That makes for two interesting new jobs options. First, you have all sort of specialists trained to do that, so when you call 911 because your spouse just had a heart attack they can apply direct medical help, with your permission and with you fully aware of what they’re doing, instead of trying to get a panicked person to describe what’s going on to them, and then try to get that same panicked person to follow instructions on performing some life-saving procedure. Heck, you could use that for a lot of things, you might have whole companies who just keep experts on hand to ride inside you like a ghost when you call.

Getting mugged? You trip the panic button in your mind and suddenly some elite martial artist is in your body beating the snot out of your assailant while reinforcements close in. Air conditioner broken? You scan the product code and a repairman is now in you assessing the situation and determining what and how to fix it. Can’t figure out where to hang a painting? Interior designer pops in and you chat about it. Some folks might find that uncomfortable and presumably a blank-slate android in your house or neighborhood might do, or someone who lives nearby and happens to be fine with being piloted. That’s our second job there, folks who basically just provide a body.

This isn’t body-snatching either, they’re aware of everything the whole time, and that might be a fun job. This morning you were a substitute science teacher, in the afternoon you were a landscaper, that evening you’ll be taking someone on a tour of the town, as they just ghost onto you and you can chat to them about the fun places to see. It doesn’t take much skill either, though I could easily imagine resumes for folks in that sort of job including things like knowing an area well or being physically fit or having a good voice or being attractive.

The Era of Robots and Artificial Intelligence

The Era of Robots and Artificial Intelligence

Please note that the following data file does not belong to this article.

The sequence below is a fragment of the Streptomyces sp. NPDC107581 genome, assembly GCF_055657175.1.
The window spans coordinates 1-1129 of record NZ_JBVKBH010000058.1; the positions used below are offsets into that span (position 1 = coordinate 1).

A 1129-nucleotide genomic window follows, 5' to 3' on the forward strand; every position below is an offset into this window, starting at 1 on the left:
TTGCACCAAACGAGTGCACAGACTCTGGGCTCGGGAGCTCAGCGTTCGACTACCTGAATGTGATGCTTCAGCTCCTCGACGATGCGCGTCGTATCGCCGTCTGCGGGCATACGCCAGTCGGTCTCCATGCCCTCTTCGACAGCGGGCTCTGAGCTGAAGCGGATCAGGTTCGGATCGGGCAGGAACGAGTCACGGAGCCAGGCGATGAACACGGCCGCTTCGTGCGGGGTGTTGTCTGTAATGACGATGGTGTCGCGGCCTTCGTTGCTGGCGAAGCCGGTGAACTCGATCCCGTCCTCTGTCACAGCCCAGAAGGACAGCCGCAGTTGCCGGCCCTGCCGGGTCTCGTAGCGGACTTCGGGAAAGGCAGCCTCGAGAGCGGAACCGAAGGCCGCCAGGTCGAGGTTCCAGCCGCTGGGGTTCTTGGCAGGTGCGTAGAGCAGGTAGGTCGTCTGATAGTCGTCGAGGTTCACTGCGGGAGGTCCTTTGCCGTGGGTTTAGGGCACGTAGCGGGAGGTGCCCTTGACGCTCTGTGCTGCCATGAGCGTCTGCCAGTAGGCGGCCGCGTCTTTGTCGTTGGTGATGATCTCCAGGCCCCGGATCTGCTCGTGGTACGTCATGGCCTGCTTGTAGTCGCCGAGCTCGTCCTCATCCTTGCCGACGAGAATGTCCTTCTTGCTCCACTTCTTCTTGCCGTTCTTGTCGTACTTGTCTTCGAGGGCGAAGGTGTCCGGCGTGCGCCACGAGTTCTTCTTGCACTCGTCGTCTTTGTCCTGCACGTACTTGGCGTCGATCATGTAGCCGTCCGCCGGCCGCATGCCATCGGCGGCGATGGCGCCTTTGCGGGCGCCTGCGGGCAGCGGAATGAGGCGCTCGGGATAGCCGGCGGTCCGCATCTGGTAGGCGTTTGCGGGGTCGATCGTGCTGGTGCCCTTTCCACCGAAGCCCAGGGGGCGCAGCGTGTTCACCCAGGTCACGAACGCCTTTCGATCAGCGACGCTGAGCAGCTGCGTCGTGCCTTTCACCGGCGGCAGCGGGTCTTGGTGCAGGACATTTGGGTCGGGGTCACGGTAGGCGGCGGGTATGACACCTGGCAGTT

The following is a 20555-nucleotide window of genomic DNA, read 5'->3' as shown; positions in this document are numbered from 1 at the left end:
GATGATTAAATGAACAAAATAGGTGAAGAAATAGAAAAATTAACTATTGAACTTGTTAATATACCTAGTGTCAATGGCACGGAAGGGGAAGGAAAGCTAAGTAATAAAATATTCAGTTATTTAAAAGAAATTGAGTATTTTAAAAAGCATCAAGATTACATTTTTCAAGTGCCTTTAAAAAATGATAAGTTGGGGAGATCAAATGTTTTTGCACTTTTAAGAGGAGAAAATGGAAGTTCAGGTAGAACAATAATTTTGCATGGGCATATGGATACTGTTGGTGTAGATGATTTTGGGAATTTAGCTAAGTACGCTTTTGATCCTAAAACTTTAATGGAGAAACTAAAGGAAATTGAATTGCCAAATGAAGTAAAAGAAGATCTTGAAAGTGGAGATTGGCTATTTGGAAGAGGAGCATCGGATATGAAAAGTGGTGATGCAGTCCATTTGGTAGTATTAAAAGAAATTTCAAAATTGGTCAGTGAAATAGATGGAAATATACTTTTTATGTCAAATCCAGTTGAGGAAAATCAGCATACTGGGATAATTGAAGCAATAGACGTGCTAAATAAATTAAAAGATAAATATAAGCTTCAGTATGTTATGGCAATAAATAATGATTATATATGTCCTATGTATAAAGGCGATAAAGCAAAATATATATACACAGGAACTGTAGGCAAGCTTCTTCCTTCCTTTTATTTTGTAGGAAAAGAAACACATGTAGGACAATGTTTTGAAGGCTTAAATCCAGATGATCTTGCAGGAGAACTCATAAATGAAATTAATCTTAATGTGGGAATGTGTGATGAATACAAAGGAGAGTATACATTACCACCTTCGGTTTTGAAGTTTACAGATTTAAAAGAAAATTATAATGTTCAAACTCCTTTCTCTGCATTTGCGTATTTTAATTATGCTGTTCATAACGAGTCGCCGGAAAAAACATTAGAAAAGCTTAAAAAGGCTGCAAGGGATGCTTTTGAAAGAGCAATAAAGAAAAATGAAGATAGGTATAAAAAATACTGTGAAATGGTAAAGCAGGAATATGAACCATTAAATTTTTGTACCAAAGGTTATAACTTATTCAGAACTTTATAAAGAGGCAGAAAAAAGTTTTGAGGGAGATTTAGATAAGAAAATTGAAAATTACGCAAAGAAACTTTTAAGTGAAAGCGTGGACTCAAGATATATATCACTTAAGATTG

I imagine it would have a better title, like Proxy, but you’re basically signing up to be a sock puppet, and I imagine there’d be less admirable uses of services like that, including ones that dumped your awareness into a virtual waiting room so that you didn’t know what they were up to. That might be for rather adult stuff, but it might just be a businessman wanting to do private negotiations face to face or anonymously. Much of this could of course be done with androids, and doesn’t raise the worries about AI, it’s just a robot someone pilots that happens to be humanoid.

Piloting robots will also be a big one in the future, humanoid or not, and lets us working places we don’t want people in, like deep mines, hazardous environments, or on the Moon. It might be a lot more fun to physically work on the Moon than pilot a robot there, but it’s a lot cheaper and safer, and someone else can run that robot while you are sleeping, and as an upside, you can work from home. That’s something people have predicting for a long time, that more of us will work from home, and I hear people say that hasn’t materialized yet. But in truth it has, it’s just early days.

A 2016 survey by Gallup reported that 43% of employed respondents said they did at least some of their work remotely, and around a third did most of their work that way. I do, certainly, and I definitely prefer it, and while it doesn’t work yet for everything, the major bottlenecks are essentially if the job can be performed off site, if doing so saves money, and if it reasonably permits performance monitoring by whoever employs you. And of course if the person likes doing it, remote work is not synonymous with working from home, and of course some people very much do not want to be at home. Either because they find being home all day irritating, or they have problems separating work from free time and family time.

Our goal, obviously, with any given job, is to find a way to allow that for those who want to do that. Not to force those who don’t to do so. Personally, I enjoy it, and I think it will be a lot more common in the future. This saves on resources and time lost to commuting and renting an office space. It also possibly represents a return to cottage industry, as we get more versatile with small-scale manufacturing. You obviously can’t cram a car factory into someone’s house and anything being bulk-produced is likely to have the same problems, but for many things, we don’t really want bulk production anyway.